In an unlikely outcome, the charter school sector and the teachers union can both claim victory in this year’s budget deal.
The charter sector is excited about a funding boost, while the unions are relishing an ideological shift that got its start months ago and is borne out in the state’s newfound support for “community schools.”
The satisfaction of both groups points to a larger theme: In a shift, the budget had much more to do with haggling over funding than arguing over education policy.
“The whole tone difference was really nice,” said United Federation of Teachers President Michael Mulgrew. “It was nice to work on education instead of fighting over everything.”
Charter schools will walk away with $54 million more in per-pupil spending, a number double what Gov. Andrew Cuomo originally proposed. Meanwhile, the state will invest $175 million in so-called community schools, which will provide wraparound services to students and families.
Pleasing both unions and charter schools is no small feat. But the union’s win is a bigger-picture victory that falls in line with other state policy shifts.
Last year, the unions unsuccessfully fought a teacher evaluation system that increased the weight of state standardized tests. By December, the governor had switched his stance on teacher evaluations and called for an overhaul of the state’s learning standards. With the direction of state policy shifted, lawmakers were free to focus on funding this year and kick policy decisions back to the State Education Department.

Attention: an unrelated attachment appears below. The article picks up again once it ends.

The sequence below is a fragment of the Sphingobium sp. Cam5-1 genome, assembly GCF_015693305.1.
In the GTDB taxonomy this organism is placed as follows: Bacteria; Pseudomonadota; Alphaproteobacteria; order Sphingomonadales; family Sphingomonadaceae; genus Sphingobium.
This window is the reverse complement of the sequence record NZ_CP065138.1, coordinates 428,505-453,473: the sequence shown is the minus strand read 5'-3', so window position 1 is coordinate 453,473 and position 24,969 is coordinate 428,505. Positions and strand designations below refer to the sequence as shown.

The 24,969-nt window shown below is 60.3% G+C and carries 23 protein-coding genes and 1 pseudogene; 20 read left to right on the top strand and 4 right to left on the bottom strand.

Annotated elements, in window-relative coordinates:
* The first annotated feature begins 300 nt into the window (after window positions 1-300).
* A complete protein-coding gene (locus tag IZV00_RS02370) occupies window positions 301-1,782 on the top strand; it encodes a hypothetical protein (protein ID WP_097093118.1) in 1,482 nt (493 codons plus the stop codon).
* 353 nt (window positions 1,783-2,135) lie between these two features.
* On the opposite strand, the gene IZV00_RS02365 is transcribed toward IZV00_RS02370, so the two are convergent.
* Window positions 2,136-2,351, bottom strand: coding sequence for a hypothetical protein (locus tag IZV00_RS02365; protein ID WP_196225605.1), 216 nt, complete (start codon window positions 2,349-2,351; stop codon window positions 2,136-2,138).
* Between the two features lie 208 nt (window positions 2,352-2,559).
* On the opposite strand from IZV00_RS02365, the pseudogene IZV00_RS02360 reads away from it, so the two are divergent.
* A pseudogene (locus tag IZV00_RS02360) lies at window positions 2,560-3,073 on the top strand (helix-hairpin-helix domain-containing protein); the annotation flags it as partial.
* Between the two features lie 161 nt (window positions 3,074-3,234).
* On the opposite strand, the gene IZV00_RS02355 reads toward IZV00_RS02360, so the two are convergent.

“There are members who will tell you that education dominates the budget each year, so for it not to fully dominate is a big win,” Assemblywoman Patricia Fahy said.
The largest education change in this year’s budget, which gives more resources to struggling schools, solidifies the shift in emphasis from accountability-focused changes to resource-driven reform. It is a proposal that Mulgrew says he can get behind.
“I love the community and learning school stuff,” Mulgrew said. “You know how much we’re invested in this as a union.”
Carl Korn, spokesman for the state teachers union, agrees that there was a decided tone change. Last year, the union spent most of its time protesting, while this year he watched “the pendulum swinging,” he said.
As the unions celebrate the state’s big-picture changes, charter schools showed that they could still score their own budget wins. Not only did they come out with much more funding than first proposed, they also avoided a union-backed measure that would withhold money from charter schools that do not enroll a certain percentage of high-needs students.
Charter advocates did not succeed in unfreezing the city’s funding formula, which would allow charter school funding to increase at the same rate as district school funding. But that policy will end next year, and charter sector leaders say they are unconcerned.
“This is a good budget for charter schools, the students they serve and the State of New York,” said James Merriman, CEO of the New York City Charter School Center.
But the increased charter school funding and a failure to pass the legislation to withhold further charter school funding did not dampen Mulgrew’s view of the deal.
“We’re making progress,” he said.